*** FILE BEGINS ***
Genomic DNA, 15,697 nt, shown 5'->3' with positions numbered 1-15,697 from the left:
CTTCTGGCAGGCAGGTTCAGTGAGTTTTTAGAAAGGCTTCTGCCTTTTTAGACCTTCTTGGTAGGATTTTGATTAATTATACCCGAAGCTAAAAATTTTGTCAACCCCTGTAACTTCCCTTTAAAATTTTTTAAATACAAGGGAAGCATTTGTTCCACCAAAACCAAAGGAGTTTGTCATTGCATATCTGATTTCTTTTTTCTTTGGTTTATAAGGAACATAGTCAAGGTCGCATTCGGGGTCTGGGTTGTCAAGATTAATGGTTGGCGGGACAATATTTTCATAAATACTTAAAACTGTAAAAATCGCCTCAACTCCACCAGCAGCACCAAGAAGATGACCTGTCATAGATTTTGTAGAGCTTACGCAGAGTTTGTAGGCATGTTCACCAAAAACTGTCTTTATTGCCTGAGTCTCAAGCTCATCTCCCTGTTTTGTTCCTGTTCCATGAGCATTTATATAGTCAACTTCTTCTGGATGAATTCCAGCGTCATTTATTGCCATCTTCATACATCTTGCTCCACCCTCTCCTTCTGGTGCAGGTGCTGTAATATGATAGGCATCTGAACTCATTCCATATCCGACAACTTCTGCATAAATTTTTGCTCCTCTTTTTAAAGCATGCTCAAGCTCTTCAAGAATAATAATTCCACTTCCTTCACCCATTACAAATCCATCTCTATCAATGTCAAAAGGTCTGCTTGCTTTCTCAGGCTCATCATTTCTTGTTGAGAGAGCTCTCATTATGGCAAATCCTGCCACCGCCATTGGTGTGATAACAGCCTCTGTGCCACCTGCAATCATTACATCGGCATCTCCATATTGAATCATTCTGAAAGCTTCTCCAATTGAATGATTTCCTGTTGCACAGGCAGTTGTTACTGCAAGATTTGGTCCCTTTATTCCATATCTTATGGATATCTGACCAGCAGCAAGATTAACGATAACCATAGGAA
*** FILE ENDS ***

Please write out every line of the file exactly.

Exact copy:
Genomic DNA, 15,697 nt, shown 5'->3' with positions numbered 1-15,697 from the left:
CTTCTGGCAGGCAGGTTCAGTGAGTTTTTAGAAAGGCTTCTGCCTTTTTAGACCTTCTTGGTAGGATTTTGATTAATTATACCCGAAGCTAAAAATTTTGTCAACCCCTGTAACTTCCCTTTAAAATTTTTTAAATACAAGGGAAGCATTTGTTCCACCAAAACCAAAGGAGTTTGTCATTGCATATCTGATTTCTTTTTTCTTTGGTTTATAAGGAACATAGTCAAGGTCGCATTCGGGGTCTGGGTTGTCAAGATTAATGGTTGGCGGGACAATATTTTCATAAATACTTAAAACTGTAAAAATCGCCTCAACTCCACCAGCAGCACCAAGAAGATGACCTGTCATAGATTTTGTAGAGCTTACGCAGAGTTTGTAGGCATGTTCACCAAAAACTGTCTTTATTGCCTGAGTCTCAAGCTCATCTCCCTGTTTTGTTCCTGTTCCATGAGCATTTATATAGTCAACTTCTTCTGGATGAATTCCAGCGTCATTTATTGCCATCTTCATACATCTTGCTCCACCCTCTCCTTCTGGTGCAGGTGCTGTAATATGATAGGCATCTGAACTCATTCCATATCCGACAACTTCTGCATAAATTTTTGCTCCTCTTTTTAAAGCATGCTCAAGCTCTTCAAGAATAATAATTCCACTTCCTTCACCCATTACAAATCCATCTCTATCAATGTCAAAAGGTCTGCTTGCTTTCTCAGGCTCATCATTTCTTGTTGAGAGAGCTCTCATTATGGCAAATCCTGCCACCGCCATTGGTGTGATAACAGCCTCTGTGCCACCTGCAATCATTACATCGGCATCTCCATATTGAATCATTCTGAAAGCTTCTCCAATTGAATGATTTCCTGTTGCACAGGCAGTTGTTACTGCAAGATTTGGTCCCTTTATTCCATATCTTATGGATATCTGACCAGCAGCAAGATTAACGATAACCATAGGAA